Diamond Dog debates decision: go pro or no?

Cole Wilcox was off to one heck of a start to his sophomore season at Georgia.

After an abrupt end, the right-handed pitcher may have played his final collegiate game, the result of the COVID-19 pandemic, as the Major League Baseball draft approaches. Well, Wilcox may have played in last game for the Bulldogs. Such is life in these days.

After he went 3-0 record with a 1.57 ERA, Georgia’s season was canceled after 18 games. Wilcox had struck out 32 and walked only two over 33 innings. There were high hopes for Georgia to return to the College World Series. Now, the focus must be on the draft.

The MLB draft will be held June 10-11 and will be limited to five rounds, down from 40. That is where the uncertainty comes in for Wilcox, who is projected to be a late first-round pick. He has not committed to turning professional.

“I don’t know yet,” Wilcox said Tuesday in a video conference call with reporters. “That is something that I probably won’t know until after the draft is over because that’s how it works, teams keep their business to themselves. It’s kind of a guessing game. Whatever happens, happens. I look at it as a win-win.

“Obviously I love the university for the two years I was there, two of the best years of my life, not only with baseball but my experience and growth as a person. And then on the other side of it, you have something that is going to fulfill a lifelong dream. Either way, I look at it as a win-win, for sure.”

The draft begins Wednesday of next week with the first round, 37 picks in total. Rounds 2-5 will be held the next day, with a total of 160 players being selected. Wilcox is rated No. 23 in the MLB prospect rankings. It’s likely the Wilcox will be drafted early, along with teammate right-handed pitcher Emerson Hancock, rated No. 4.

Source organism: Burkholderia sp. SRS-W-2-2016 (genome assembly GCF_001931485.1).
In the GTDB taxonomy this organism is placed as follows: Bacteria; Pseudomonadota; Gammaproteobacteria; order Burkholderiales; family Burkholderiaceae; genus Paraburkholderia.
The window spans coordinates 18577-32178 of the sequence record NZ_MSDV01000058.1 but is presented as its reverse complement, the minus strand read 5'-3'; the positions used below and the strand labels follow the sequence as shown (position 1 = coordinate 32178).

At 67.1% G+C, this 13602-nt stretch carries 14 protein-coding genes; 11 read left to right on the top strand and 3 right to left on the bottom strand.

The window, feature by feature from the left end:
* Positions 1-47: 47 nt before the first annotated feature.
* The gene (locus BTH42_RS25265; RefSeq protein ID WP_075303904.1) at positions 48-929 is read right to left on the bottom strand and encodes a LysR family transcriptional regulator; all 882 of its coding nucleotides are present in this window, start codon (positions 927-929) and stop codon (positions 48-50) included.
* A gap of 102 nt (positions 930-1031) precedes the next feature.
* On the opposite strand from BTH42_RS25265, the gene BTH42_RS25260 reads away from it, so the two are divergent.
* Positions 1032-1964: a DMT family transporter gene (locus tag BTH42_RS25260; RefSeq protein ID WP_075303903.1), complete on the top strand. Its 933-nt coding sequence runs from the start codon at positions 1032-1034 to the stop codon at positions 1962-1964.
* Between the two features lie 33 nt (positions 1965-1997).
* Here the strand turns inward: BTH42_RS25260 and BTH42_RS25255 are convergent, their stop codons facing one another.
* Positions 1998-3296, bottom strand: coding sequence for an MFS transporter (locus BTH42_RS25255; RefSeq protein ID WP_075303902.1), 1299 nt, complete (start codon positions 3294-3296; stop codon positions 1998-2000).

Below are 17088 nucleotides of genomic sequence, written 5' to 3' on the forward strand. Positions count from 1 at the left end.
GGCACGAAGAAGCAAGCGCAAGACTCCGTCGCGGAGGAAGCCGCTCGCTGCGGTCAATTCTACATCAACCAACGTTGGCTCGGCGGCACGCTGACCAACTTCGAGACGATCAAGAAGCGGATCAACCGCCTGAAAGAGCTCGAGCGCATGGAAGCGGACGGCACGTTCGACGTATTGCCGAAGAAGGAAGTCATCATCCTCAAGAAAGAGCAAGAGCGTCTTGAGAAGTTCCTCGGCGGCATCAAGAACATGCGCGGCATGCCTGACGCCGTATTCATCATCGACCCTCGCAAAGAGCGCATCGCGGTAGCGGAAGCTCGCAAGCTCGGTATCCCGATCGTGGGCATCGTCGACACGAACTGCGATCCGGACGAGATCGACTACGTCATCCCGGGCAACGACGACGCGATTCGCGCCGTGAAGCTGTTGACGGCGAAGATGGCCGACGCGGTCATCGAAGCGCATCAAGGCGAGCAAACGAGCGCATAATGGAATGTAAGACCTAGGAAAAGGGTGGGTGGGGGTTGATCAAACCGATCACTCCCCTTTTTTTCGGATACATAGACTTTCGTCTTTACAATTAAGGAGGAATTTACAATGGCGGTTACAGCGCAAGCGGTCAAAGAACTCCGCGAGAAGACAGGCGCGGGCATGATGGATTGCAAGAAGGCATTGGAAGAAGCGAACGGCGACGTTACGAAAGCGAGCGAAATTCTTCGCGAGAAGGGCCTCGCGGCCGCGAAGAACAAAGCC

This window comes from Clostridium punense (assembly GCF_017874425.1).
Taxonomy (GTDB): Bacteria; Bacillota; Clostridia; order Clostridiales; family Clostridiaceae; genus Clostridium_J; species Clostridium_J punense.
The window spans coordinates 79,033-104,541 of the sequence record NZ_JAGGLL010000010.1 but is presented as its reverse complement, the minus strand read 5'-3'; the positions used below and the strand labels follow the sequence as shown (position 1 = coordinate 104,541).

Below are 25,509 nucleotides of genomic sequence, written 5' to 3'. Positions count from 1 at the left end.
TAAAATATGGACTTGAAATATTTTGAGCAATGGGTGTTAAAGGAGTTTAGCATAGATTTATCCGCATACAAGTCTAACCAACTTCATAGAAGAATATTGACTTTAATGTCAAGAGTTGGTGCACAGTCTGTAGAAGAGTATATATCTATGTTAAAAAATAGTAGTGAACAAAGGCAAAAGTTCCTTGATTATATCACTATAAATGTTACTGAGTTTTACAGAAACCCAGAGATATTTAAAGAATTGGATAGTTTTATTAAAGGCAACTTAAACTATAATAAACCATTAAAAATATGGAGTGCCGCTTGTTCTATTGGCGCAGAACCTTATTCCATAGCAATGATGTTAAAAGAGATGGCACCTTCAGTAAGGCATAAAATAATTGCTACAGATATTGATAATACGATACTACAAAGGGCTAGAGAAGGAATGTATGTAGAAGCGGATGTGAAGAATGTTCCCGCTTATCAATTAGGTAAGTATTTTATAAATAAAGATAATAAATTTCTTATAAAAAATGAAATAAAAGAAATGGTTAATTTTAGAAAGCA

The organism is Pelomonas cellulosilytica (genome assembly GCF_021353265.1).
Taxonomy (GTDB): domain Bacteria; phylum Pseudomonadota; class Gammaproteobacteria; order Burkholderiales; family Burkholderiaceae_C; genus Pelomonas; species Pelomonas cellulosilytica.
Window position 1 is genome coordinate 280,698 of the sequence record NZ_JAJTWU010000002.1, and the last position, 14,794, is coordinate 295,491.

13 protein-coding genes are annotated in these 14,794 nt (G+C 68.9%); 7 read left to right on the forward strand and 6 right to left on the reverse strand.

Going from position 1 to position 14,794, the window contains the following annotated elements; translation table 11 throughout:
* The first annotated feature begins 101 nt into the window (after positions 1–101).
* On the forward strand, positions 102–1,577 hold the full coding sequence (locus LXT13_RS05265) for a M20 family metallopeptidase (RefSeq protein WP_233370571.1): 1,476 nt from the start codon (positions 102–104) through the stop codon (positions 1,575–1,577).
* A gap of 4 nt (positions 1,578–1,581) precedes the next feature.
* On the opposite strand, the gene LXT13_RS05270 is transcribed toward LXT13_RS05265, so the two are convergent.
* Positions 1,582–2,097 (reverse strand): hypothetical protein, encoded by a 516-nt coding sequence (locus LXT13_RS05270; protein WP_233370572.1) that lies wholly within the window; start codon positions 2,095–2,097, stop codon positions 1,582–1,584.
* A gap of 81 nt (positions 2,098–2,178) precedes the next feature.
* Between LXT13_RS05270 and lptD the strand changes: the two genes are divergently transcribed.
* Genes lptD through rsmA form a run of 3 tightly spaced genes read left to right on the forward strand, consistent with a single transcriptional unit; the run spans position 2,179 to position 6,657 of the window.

Georgia was 14-4 before the season ended. Among Wilcox’s victory was a shutout of Georgia Tech on Feb. 29, when the 6-foot-5 pitcher threw seven innings and allowed three hits while striking out 11 and walking none.

“I got off to a good start, and I feel like I was just starting to scratch the surface,” Wilcox said.

In two seasons at Georgia, Wilcox went 6-2 with a 3.38 ERA in 23 appearances. He struck out 96 and walked 40 for his career and was an All-SEC selection as a freshman.

If Wilcox is to move on, he will leave memories, some of the best of his young life, behind.

“It affected all of us, in I feel like, the same way,” Wilcox said of the shortened season. “We knew we had a special team, a special group. We had good bonds throughout the whole team, and that’s what was so special about it. The season ending like that cuts out two and half months of memories out of your life, really, that you could be out there playing with your teammates, traveling on the road, going to different places.

“Looking back at last year, that was something that were the best memories of my life, traveling to Mississippi State, going to Hoover (Ala.) for the SEC Tournament. Stuff like that is just tough, and you are really going to miss, and you know that you’ll never play with those guys again.”

This would be the second time Wilcox has been drafted. Coming out of high school in Chickamauga, he made his intentions known that he intended to play college baseball. Still, Washington selected him in the 37th round. Wilcox said it will help this time around knowing what to expect.

Wilcox said he has been in contact with several major league teams. He remained in Athens for much of the hiatus, working out at an available gym. He has kept a throwing regimen not throwing off a mound but ready to ramp up if and when the time is right. When and where is still to be determined.

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